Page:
The survivor revealed
It was hard to find any trace of insecurity when talking with Korean-American Yul Kwon, the winner of U.S. reality show “Survivor: Cook Islands” in 2006. He was dubbed “The Godfather” by his competitors for his strong leadership skills and strategic prowess.
It is hard to match such an extreme introvert with today’s renaissance man. Kwon graduated Phi Beta Kappa from Stanford University with a Bachelor’s degree in symbolic systems. He then went to Yale Law School, where he earned his J.D.
Kwon has worked at two law firms, served a judicial clerkship and landed jobs at Google and McKinsey & Company. He has a beautiful wife and a baby daughter and was chosen as one of the “sexiest men alive” by People magazine.
But he “wasn’t born like this,” Kwon said.
His parents moved from Korea to Flushing, New York, where he was born. Kwon said he was ashamed of his Korean parents and felt as though he couldn’t fit in with either culture.
“When I was a kid, I felt like I wasn’t accepted. I was very scared,” Kwon said during a recent interview with the Korea JoongAng Daily.
The sudden death of a close friend, who was also dealing with similar issues, marked a turning point in Kwon’s life. He made a set of personal rules such as to always ask questions - something he had dreaded for so long - during high school classes.
His years of persistence and hard work paid off. It even brought him down an unforeseen path that landed him on one of the United States’ most popular television shows. Yet Kwon was driven by neither riches nor fame:
“I wanted to use it to try to help our community and to change perceptions,” said Kwon. “The stereotypes are Asians can’t be leaders; they don’t have the social skills or charisma, they can’t be sexy and attractive.”
The Korea JoongAng Daily recently caught up with Kwon, who visited Seoul to promote his book. The following are excerpts from the interview.
Q. You have so many titles. What did you write when you entered Korea this time?
A. It depends on the context. I wrote that I was a lawyer this time, but other times I say TV host. I kind of like that. I think we’re living in a society where you’re pressured to be one thing. If you could eat only one food for the rest of your life, what would it be? I want to have many stories with many chapters. That’s what I want for my life. I think that’s how people should be. We shouldn’t be defined by one word.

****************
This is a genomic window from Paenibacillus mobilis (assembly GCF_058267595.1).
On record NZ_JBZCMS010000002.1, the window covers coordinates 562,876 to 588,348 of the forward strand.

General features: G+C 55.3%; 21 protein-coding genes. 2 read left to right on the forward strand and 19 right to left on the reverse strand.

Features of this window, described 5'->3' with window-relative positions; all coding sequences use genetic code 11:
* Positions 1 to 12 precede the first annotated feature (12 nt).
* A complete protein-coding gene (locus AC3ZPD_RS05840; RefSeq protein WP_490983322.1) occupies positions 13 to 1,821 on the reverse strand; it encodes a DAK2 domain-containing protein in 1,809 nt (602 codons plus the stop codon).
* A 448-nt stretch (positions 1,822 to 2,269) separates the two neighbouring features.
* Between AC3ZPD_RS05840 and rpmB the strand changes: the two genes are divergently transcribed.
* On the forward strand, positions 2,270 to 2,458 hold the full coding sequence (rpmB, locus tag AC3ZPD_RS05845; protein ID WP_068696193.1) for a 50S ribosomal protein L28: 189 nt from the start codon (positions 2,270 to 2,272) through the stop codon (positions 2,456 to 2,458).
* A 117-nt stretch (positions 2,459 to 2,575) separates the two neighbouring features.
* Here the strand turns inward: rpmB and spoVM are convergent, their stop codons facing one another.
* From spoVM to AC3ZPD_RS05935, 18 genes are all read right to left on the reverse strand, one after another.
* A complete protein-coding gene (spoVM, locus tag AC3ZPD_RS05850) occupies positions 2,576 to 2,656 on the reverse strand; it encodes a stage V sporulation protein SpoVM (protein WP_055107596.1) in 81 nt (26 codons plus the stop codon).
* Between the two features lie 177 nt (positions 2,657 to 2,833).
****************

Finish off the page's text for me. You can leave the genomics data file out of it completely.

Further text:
Your first book has recently been published in Korean. You probably received many offers to write after “Survivor.” Why did you publish this now?
For most of my life, I’ve been trying to hide these problems. I think if when I was young I saw other public figures talking about it, it would’ve helped me. The reason I wrote this book is that I began to realize there are a lot of kids here in Korea who are under enormous pressure.
You know, mental illnesses, psychological problems and emotional problems are not well understood. There’s a real cultural bias against these issues. I also wrote this book for Korean parents. I was free to talk to my parents, but I didn’t know how they would respond and I was afraid that they would be ashamed and disappointed in me.
I think when a lot of Korean parents hear from their children that they are struggling, they say, “You’re just being weak.” I wanted to target parents because a lot of Korean parents use me as an example for their children.
I think that’s a wrong message because I wasn’t born like this. I struggled for a very long time. What I want parents to understand is that if your kids are going through this, it doesn’t mean that there’s something bad about them.
You watched a lot of television growing up, but you wrote in your book that it was hard to find Asian-American role models on the air. You mentioned that Big Bird was the only comforting character. Do you think you’ve seen changes over the years, especially after your victory on “Survivor”?
One of the reasons I went on “Survivor” was that there just weren’t a lot opportunities for Asian-American actors in scripted roles. The problem is there are very talented people like Daniel Dae Kim, but the only roles that they were able to fill were ones that are very stereotypical. So when Daniel - he’s a friend of mine - got his role in “Lost” initially, he took some criticism. People said, “you’re playing a very stereotypical role and it shows Korean as being sexist.”